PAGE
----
I’ve always said that Decatur is very lucky to have two hospitals. There are many rural locations without a hospital nearby for 50 miles. My cousin’s wife just lost her job in Iowa when the hospital she worked for completely shut down. You would think that a hospital would always have a steady stream of customers. People aren’t any healthier than they used to be. In fact, we’re one of the unhealthiest countries of the developed world. Unfortunately, access to care is lacking.
St Mary’s Hospital in Decatur recently announced their intention to cut many services due to funding. It’s not good. Most hospitals are operating in the red.
It seems like the only ones making money in healthcare are insurance companies. And boy, do I know.
I’ve been trying for three months to get an MRI. When I had insurance through my ex-husband’s employer, it was easy to get testing. I had two MRIs when I had his insurance and there was no delay. Now, with my insurance through my employer, I have to jump through hoops to get an MRI. In the meantime, my back hasn’t gotten any better. It’s worse.
So instead of an MRI, I’ve had an X-ray that was unhelpful, several doctor’s visits, a trip to the ER, and I’ll have to go through a month or two of physical therapy (which ain’t cheap), and then maybe, I’ll get the MRI I need. During all this time, I’ve had to work with the pain, and call off a few days because it was too much.
Now I know why one of my friends only chooses to marry men who work at Caterpillar. I don’t want to marry some man who works there, but I sure want to marry their insurance!
So, my story is just another example of what is wrong with American healthcare. It’s run by insurance companies and not doctors, and then of course, there are the lawyers. Almost nobody is being served well medically.
This past Monday, I wound up in the ER due to heart palpitations. They had been going on since the Thursday before. I had never experienced anything like them. At first, I thought it was just another glorious symptom of menopause, and brushed them off. But then they were non-stop and becoming more severe.
It felt like I had a fish flopping inside my chest. I watched my irregular heartbeat on the ECG of my Apple Watch. It would drop, thud, and flutter, though my heart never raced as is common with a panic attack. It just fluttered with occasional thuds. The watch finally gave me a warning that something might be wrong. It didn’t detect Afib, but it couldn’t say things were normal either.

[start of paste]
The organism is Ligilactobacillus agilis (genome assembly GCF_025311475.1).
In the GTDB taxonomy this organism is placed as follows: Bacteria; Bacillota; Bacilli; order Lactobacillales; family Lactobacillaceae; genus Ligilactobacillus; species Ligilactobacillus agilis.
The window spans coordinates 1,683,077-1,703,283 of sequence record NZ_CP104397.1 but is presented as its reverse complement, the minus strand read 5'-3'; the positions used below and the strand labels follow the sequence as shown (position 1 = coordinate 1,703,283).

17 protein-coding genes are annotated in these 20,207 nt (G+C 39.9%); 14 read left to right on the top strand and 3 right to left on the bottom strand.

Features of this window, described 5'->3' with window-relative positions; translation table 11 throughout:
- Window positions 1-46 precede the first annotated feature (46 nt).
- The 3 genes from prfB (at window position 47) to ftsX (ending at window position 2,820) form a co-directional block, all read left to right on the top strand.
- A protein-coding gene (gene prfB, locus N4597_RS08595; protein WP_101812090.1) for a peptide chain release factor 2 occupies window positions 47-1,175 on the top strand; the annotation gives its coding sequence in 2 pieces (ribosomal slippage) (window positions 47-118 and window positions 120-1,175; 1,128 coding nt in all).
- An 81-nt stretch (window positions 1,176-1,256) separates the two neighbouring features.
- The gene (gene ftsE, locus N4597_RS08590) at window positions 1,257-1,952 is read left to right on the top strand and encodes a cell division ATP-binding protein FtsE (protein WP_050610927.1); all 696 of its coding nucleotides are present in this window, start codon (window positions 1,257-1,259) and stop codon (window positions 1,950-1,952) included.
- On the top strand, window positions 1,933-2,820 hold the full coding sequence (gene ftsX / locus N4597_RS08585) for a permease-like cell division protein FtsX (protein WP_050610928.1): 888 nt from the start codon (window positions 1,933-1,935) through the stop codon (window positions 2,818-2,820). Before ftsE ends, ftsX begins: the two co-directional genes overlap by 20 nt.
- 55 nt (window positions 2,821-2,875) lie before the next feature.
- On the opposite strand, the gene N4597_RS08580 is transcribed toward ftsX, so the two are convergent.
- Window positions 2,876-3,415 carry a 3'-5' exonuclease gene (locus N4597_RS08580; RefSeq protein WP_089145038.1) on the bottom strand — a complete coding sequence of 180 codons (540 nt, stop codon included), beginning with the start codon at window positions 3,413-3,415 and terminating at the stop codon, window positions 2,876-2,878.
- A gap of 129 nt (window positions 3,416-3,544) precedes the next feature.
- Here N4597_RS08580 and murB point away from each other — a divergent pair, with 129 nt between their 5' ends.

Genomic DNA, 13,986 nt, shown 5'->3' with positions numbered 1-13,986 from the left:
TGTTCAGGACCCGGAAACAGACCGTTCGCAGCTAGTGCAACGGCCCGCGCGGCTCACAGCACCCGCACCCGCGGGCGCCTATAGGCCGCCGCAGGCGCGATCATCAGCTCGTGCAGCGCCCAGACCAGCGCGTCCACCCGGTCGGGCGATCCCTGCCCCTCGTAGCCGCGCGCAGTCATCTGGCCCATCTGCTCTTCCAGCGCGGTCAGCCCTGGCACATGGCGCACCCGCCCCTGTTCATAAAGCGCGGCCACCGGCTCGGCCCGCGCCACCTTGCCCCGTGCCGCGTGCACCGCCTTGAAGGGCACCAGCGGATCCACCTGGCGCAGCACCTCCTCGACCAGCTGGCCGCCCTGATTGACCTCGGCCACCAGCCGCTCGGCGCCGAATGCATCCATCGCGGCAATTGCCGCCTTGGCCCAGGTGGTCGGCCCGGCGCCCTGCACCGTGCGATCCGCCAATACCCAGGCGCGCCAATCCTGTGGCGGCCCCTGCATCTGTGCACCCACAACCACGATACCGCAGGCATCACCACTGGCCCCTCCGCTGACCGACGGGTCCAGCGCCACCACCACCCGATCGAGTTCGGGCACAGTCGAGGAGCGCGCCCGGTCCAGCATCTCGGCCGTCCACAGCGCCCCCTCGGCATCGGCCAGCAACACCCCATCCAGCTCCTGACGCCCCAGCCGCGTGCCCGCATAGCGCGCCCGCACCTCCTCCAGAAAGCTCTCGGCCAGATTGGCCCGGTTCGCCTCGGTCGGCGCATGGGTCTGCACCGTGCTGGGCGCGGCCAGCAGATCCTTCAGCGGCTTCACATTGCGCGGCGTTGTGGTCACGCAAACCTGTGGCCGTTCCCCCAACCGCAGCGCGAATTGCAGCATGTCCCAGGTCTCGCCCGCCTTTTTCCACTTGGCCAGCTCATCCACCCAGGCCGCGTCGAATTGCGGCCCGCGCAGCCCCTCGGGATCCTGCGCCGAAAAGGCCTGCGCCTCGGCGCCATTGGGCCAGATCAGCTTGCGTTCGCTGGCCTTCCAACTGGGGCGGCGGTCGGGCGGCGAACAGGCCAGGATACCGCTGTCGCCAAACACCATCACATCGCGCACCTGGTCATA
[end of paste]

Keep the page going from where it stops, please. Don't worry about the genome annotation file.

I finally went to the ER thinking I really should get this checked out. I was expecting them to tell me it was all my head or anxiety or whatever. Instead, they suspected pulmonary embolism. I didn’t know this until later. I went through a CT scan, and they did an ultrasound on my legs to see if there were any clots. All of that came back good.
These tests were performed because my blood work showed that I either had had a blot clot or was prone to having one. The number was fairly high. So, now I have to find out why that number was so high and what I need to do to prevent clots. I’ve always had varicose veins in my legs, and I’ve had several surgeries because of them. It doesn’t surprise me that I could develop a blood clot. I’m lucky it didn’t travel to the wrong place, if I did have one. But that wasn’t the reason for my heart problems.
The ER didn’t give any instructions about the blood clotting issue, and sent me home. I’ve just been taking aspirin on my own since then. I figure it’s better than nothing until I can see a doctor about it. Mine is on vacation, so who knows when that will be.
It wasn’t until I got home and did some more Googling that I found out palpitations can be caused by a pinched nerve, either in the upper spine or neck. I’ve been having pain in my upper spine, which is why I’ve been requesting an MRI. X-rays don’t see nerves. Only an MRI can.
The article suggested doing a couple of things to stop the palpitations, such as splashing cold water on the face, or trying to blow out your breath with your mouth closed and nose pinched. It worked! It took a couple of times, but the palpitations stopped. So, it appears to be a pinched nerve that is causing them.
Now they come on once in a while and I have to do the same thing to stop them. I don’t know if I’ll ever get an MRI. MRIs seem to be the impossible dream for most of us with bargain-basement insurance plans. It’s ridiculous. How much can an MRI test cost? $40 billion dollars? I’d be paying for it anyway with my deductible, so I don’t know why the insurance company is having a cow over it. Maybe I should make a trip to Mexico. They might have affordable MRIs. [Insert frustrated scream here.]
Well, I guess something good came out of this. At least, I learned that I have a blood clotting issue. I wouldn’t have known this without the trip to the ER, since it’s not something that is routinely tested for.
This week I’m going to see a third doctor, so I’m hoping I’ll finally get the test I need to see what’s going on. I’m not holding my breath. Well, unless I have more palpitations.